It seemed appropriate to anonymously visit Taco Cabana (TC) for a couple of reasons. First, I am going to start a Sherman’s March through Dallas taquerias and a common local chain could maybe provide us with a ‘reference taco’ around which others could be judged. Second, TC has just started promoting a new line of street tacos. More on them in a moment. But first, a bit of background.
Jump for taco report.Taco Cabana is a chain of about 150 restaurants located in Texas, Oklahoma and New Mexico. Headquarters is in San Antonio, although they are owned by Carrols Restaurant Group in Syracuse, NY. To use their words: “We chop the cilantro, hand-roll the flautas, stir the beans, grill the fajitas, dice the onions, roast the peppers … We make our food fresh, preparing and serving it with care.” To you and I they appear to compete head on with Taco Bueno, Taco Bell, Taco Diner, and others in the competitive budget/casual dining end of the category. Every location (except some campus operations and one mall location) has a patio.
We visited the branch at Central and Spring Creek . The chain is in the process of a major facilities upgrade, and this branch already represents the new look. Advertised changes include warm décor, food delivery to the table, and a short dessert menu (tres leches cake, sopapillas, and chocolate Cake).
At 4pm on Saturday it was about three quarters full with families and couples. You place your order at a counter, above which is displayed the menu, some items with pictures. Like most of these menu boards, the layout is designed to emphasize the new items. At the moment, that is a “Build Your Own Cabana Bowl” (not tried) and the Street Tacos. it’s serve-yourself drinks, but food orders are delivered to your table. The tables and chairs are of the hard-surfaced, sit-don’t-dwell variety popular in fast-food eateries. All of the furniture is painted in bright primary colors.
While waiting, you can visit the salsa bar where there is a selection of seven salsas. The salsa varieties are carefully chosen: the rojo tastes of its components – tomato and cilantro. The ranch is like ranch salad dressing with chipotle smokiness. The fuego is a smoky mix of tomatoes, jalopeno chilies and cilantro (my favorite, and the subject of some Internet discussion as to its recipe). The green salsa was the highest on the Scoville Scale, but nothing to faze the average Plano resident. In fact, the whole Taco Cabana menu is family friendly. It excludes such exotics as cabeza (head) or lengua (tongue) found in the street food tacos in other countries.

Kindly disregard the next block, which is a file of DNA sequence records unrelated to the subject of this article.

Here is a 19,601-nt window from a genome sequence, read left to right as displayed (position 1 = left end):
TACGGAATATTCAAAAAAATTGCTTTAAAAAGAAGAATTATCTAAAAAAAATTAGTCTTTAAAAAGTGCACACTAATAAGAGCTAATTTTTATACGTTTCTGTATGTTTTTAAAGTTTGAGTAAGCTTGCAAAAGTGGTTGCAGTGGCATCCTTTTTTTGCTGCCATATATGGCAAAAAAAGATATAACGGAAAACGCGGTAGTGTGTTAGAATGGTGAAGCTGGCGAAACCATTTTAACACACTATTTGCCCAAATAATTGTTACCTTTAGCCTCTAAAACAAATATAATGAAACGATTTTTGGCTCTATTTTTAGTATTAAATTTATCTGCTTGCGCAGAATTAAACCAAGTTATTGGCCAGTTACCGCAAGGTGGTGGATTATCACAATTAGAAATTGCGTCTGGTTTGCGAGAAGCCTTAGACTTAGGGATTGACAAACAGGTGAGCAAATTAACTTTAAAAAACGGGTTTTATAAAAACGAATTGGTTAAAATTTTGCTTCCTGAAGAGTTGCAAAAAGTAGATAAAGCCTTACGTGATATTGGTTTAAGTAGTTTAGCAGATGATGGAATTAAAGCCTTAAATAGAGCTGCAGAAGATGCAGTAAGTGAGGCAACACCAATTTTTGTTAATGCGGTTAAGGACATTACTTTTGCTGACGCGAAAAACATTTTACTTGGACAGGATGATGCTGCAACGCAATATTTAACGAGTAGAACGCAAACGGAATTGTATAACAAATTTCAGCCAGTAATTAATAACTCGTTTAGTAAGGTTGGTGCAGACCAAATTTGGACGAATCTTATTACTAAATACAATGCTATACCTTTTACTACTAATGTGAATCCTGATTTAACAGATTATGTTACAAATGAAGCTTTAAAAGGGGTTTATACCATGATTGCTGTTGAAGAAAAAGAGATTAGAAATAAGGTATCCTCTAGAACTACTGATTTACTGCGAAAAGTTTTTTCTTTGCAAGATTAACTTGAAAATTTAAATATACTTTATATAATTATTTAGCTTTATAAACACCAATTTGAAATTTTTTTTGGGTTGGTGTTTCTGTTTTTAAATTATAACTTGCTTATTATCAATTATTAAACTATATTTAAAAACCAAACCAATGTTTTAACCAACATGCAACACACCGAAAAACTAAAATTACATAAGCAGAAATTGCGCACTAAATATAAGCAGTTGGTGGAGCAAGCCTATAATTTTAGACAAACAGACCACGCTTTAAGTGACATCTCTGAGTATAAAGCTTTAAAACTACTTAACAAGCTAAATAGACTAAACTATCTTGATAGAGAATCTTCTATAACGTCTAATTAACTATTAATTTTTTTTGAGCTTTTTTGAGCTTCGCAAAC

Street Tacos, in the TC idiom, are skirt steak rather then the ground beef of the standard taco incarnation ($4.79 for 2, with rice, beans, and 2 additional tortillas). They come in a corn, rather than flour, tortilla and are coated with onions and cilantro. The meal of three street tacos with rice and beans is $6.49. And, they are rather good. The seasoning is correct, the meat tasty and moist, and the onions and cilantro add piquancy and seasoning. You can add additional sides if you wish. We added 3oz of guacamole for 99c and thought it technically correct, but rather too expensive given the current market price of avocados. Dos Equis was $3.25 a bottle. Not out of line. We found the tacos with pinto beans and rice (we left the rice) filled the two of us. So overall, TC did a good job of establishing what a taco has to be.
Check out the street tacos and memorize the taste. Over the next few months we are going to compare countless tacos from corporate megaliths down to family-owned taquerias with this street taco in an effort to get a feel for what is good, and what is not.
For now, I am more impressed than I thought I would be with TC. As Arnold said on leaving his favorite taco joint, “I’ll be back.”